After a week-long campaign from anti-Margaret Thatcher supporters looking to drive “Ding-Dong The Witch Is Dead” to the top of the U.K. charts, the song landed at No. 2. But the song’s high charting has caused a moral dilemma for the BBC.
According to the Official Chart’s Company, the 1939 recording was downloaded 52,605 times, selling just 5,000 downloads less than U.K. DJ Duke Dumont’s “Need U (100%),” which landed at No. 1.
Though “Ding-Dong! The Witch Is Dead” only landed at No. 2, it is the first song under a minute long (it clocks in at 51-seconds) to ever make the Top 10.
The BBC had questioned whether or not to play the whole song on its chart-countdown radio show due to the fact that it was being driven up the charts as a mocking memorial to the late British Prime Minister.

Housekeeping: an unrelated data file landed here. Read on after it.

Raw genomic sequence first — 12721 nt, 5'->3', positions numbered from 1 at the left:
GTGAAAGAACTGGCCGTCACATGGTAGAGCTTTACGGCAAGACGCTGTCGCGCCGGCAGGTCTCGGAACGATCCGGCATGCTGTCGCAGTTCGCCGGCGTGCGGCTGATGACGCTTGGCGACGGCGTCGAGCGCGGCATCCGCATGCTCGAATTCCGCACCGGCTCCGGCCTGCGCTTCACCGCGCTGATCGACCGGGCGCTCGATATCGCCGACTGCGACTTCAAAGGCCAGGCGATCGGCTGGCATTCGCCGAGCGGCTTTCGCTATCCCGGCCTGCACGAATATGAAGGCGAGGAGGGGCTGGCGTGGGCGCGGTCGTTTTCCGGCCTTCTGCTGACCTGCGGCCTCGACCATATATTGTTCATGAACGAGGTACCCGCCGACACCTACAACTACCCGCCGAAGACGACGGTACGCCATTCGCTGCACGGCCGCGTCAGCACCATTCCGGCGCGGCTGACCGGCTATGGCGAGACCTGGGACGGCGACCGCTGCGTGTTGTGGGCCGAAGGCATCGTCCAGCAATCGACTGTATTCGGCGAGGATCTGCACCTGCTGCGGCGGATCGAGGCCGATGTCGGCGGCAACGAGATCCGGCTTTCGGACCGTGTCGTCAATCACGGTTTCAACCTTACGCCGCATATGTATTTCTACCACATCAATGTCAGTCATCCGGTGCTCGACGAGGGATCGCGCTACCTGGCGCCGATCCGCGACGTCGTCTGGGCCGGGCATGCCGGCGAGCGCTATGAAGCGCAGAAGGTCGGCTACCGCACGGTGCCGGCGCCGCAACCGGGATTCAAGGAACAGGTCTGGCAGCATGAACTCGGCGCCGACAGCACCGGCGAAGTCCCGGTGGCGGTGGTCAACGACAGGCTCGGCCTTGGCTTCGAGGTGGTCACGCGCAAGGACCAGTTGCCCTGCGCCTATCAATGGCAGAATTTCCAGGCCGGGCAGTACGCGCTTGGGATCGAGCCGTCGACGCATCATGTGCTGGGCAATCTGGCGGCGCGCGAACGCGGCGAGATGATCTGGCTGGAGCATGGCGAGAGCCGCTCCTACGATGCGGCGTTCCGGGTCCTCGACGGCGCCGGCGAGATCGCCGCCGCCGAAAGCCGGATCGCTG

On Sunday (April 14), the BBC played the song, but only seven seconds worth of the 51-second long song during a news report on the show. The reporter went on to explain why the song was on the chart, along with a little background on the criticism Thatcher faced throughout her time as Britain’s first and only female Prime Minister.
This is not the first time the BBC has chosen to censor a particular song. Throughout the ’60s, they banned “Day In The Life” by The Beatles for a reference to marijuana, and in 1977 banned the Sex Pistols‘ “God Save The Queen” for being of “gross bad taste.”
Cabinet Office Minister Francis Maude, who is overseeing Lady Thatcher’s funeral arrangements, commented on the viral campaign to get “Ding Dong! The Witch Is Dead” to the top of the charts, saying it was “extremely trivial.”
“I just think that doing it in the wake of an old lady’s death doesn’t reflect terribly well on us,” Maude told the BBC.
Supporters of the late Margaret Thatcher were also able to make their mark on the charts using Facebook. The 1979 song, “I’m In Love With Margaret Thatcher” by The Notsensibles, which was released the year she first became Prime Minister, sold 8,768 downloads to debut at No. 35 on the U.K. charts.